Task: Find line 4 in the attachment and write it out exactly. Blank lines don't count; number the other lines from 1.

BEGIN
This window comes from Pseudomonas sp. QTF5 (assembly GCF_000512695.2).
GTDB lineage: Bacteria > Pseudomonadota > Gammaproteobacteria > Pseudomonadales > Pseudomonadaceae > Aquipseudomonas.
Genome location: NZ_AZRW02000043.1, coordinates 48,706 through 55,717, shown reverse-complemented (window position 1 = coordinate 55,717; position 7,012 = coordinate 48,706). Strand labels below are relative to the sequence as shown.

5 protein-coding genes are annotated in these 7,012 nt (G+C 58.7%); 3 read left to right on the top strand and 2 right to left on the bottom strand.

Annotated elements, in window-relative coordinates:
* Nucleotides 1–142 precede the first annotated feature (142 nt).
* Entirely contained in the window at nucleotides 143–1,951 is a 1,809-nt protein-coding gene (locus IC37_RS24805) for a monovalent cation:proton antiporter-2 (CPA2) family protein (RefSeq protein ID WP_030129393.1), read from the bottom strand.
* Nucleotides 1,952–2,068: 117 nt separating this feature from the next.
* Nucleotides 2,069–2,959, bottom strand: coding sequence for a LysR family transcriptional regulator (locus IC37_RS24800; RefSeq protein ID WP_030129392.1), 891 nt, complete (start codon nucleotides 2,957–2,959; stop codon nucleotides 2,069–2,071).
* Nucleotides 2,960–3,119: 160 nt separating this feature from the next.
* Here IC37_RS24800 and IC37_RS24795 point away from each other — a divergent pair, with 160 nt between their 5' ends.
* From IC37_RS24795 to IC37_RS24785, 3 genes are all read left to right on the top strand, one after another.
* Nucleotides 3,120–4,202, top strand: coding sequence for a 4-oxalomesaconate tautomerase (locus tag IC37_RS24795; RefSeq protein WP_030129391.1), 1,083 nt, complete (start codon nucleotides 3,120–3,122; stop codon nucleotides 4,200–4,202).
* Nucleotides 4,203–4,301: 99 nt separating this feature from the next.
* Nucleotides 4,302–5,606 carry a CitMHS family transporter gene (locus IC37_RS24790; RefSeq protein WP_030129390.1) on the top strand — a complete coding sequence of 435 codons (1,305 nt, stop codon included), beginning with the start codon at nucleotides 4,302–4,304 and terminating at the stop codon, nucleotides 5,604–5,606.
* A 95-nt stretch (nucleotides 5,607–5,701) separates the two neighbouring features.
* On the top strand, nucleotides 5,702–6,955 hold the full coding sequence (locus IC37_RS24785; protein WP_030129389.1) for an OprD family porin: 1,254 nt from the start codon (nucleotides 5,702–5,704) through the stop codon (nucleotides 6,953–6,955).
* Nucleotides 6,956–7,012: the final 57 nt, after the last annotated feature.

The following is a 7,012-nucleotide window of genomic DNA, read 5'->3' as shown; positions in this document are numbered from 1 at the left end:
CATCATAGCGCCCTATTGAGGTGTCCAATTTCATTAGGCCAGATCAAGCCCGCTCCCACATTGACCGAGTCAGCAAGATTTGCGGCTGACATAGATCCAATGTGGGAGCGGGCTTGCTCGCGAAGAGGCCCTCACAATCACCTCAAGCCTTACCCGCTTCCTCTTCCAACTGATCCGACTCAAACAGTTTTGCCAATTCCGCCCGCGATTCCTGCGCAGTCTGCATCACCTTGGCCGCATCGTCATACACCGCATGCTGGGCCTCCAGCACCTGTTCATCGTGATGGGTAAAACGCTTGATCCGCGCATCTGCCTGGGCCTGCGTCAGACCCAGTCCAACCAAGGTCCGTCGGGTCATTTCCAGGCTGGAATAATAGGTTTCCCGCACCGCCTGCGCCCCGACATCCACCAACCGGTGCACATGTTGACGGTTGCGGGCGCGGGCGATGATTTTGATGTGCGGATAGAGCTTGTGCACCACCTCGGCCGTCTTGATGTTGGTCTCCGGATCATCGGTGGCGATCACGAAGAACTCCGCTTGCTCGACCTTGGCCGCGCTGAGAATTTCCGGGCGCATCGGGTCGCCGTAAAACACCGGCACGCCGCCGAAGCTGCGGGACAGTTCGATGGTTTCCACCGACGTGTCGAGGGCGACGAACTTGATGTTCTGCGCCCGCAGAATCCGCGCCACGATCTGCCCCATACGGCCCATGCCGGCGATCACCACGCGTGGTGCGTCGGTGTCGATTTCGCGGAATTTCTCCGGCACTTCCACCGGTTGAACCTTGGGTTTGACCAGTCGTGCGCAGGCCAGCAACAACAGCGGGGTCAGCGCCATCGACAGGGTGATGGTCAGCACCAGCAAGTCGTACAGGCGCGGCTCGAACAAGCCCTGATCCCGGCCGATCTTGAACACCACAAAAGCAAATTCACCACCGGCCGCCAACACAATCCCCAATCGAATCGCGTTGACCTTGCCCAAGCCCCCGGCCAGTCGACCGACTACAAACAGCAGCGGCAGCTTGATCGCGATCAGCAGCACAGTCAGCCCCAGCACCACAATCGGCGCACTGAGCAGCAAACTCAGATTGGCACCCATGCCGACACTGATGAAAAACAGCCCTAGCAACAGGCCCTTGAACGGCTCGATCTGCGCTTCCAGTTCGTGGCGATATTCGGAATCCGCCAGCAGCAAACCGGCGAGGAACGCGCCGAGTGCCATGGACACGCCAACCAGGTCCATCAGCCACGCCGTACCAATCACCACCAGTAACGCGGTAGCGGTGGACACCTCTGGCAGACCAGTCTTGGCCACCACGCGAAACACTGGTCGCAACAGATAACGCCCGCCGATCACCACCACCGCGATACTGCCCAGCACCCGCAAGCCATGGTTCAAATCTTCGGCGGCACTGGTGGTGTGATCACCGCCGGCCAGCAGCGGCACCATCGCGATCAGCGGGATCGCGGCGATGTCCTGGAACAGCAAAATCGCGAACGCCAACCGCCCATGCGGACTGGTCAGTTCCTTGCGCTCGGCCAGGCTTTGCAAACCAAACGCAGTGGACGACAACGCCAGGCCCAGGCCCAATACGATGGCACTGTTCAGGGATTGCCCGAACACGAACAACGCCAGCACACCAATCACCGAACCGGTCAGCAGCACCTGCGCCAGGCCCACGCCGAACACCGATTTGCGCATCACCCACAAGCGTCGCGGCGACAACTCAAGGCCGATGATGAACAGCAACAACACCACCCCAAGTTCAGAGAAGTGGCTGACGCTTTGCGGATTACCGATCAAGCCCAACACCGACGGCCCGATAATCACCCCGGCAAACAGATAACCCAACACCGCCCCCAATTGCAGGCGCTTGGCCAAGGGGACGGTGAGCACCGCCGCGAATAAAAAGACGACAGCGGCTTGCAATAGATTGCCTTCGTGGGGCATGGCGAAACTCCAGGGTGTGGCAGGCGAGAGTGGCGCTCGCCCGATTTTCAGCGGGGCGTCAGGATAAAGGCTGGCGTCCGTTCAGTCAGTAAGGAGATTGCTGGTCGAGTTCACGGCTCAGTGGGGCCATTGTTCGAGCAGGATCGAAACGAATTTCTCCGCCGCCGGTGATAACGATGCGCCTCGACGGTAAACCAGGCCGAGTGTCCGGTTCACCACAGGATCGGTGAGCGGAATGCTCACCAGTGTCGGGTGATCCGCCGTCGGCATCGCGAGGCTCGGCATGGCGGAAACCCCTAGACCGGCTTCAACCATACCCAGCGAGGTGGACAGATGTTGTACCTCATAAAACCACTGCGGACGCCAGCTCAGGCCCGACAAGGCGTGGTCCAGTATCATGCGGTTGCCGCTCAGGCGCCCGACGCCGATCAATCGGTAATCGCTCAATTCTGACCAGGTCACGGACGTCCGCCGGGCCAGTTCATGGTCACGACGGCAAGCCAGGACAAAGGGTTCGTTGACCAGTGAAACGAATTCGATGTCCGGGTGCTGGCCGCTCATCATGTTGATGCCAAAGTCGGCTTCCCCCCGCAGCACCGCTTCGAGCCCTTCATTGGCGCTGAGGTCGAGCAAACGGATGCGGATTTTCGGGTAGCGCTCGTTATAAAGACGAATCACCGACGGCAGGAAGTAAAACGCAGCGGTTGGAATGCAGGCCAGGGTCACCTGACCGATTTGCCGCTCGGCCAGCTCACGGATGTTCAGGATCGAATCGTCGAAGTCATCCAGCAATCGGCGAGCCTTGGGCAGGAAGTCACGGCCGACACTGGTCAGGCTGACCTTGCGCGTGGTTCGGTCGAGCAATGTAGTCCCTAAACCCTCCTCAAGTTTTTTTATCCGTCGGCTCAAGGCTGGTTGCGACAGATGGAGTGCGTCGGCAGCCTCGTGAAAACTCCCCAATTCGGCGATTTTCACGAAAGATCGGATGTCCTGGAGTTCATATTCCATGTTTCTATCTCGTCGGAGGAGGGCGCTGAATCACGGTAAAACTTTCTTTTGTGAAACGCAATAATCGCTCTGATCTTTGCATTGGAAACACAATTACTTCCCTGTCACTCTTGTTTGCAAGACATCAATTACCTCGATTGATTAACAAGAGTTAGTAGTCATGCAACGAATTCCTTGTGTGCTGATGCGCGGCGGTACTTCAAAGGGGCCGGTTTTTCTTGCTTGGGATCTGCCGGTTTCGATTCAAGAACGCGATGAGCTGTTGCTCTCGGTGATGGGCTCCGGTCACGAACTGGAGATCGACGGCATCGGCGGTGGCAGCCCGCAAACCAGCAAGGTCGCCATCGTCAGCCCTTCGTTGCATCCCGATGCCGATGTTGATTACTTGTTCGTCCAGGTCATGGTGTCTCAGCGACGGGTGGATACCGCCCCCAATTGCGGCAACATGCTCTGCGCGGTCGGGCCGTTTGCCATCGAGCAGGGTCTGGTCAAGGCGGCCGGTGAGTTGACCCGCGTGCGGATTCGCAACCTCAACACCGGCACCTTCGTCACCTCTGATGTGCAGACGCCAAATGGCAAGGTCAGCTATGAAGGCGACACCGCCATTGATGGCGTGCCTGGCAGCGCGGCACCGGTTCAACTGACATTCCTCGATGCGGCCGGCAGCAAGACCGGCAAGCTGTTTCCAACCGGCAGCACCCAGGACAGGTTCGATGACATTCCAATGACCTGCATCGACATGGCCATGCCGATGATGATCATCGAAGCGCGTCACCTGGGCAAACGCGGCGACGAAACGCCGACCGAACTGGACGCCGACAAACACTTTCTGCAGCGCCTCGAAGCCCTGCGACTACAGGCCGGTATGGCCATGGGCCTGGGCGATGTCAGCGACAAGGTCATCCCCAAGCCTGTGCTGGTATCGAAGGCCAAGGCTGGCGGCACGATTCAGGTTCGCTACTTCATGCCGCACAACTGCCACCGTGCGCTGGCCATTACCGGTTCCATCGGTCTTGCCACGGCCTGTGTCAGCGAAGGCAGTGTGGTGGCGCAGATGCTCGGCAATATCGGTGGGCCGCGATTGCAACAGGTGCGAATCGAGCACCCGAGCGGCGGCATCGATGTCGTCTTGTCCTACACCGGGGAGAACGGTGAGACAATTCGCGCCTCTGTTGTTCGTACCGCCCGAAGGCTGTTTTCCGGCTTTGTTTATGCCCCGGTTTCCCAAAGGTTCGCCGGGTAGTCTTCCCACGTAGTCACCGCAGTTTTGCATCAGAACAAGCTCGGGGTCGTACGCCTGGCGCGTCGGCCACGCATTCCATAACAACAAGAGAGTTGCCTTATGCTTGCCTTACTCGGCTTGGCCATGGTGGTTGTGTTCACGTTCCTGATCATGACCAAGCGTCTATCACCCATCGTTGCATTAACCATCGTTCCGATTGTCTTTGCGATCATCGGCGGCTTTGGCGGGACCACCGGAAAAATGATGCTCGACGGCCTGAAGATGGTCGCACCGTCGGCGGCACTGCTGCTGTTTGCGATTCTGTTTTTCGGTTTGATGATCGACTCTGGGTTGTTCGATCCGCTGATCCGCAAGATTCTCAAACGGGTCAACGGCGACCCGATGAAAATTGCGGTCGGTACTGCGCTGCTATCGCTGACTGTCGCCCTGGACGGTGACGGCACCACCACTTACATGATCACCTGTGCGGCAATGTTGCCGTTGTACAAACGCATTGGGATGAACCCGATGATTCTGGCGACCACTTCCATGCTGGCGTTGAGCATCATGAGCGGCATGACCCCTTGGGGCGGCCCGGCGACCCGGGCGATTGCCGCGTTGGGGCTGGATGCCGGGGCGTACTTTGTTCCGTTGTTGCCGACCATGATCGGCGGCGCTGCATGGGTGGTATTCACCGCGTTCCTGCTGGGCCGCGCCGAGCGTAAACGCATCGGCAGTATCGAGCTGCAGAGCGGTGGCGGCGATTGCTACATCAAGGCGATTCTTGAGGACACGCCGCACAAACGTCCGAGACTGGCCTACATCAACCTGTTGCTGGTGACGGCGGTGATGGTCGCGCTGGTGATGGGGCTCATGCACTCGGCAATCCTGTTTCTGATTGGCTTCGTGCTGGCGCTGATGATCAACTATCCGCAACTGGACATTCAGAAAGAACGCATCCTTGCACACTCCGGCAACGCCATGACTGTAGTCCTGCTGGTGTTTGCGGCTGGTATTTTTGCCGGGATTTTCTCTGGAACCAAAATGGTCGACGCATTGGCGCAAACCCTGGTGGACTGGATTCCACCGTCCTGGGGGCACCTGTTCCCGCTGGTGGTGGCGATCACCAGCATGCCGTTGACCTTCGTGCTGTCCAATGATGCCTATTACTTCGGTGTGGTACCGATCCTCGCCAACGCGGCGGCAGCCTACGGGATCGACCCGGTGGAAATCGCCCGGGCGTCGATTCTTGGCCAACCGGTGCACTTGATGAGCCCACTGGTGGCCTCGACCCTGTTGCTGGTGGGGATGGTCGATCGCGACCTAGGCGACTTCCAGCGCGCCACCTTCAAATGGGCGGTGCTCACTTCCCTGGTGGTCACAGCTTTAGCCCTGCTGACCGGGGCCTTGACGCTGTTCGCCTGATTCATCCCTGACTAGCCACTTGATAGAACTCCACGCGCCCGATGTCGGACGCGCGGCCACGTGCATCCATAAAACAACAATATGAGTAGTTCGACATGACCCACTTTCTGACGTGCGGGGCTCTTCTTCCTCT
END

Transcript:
5 protein-coding genes are annotated in these 7,012 nt (G+C 58.7%); 3 read left to right on the top strand and 2 right to left on the bottom strand.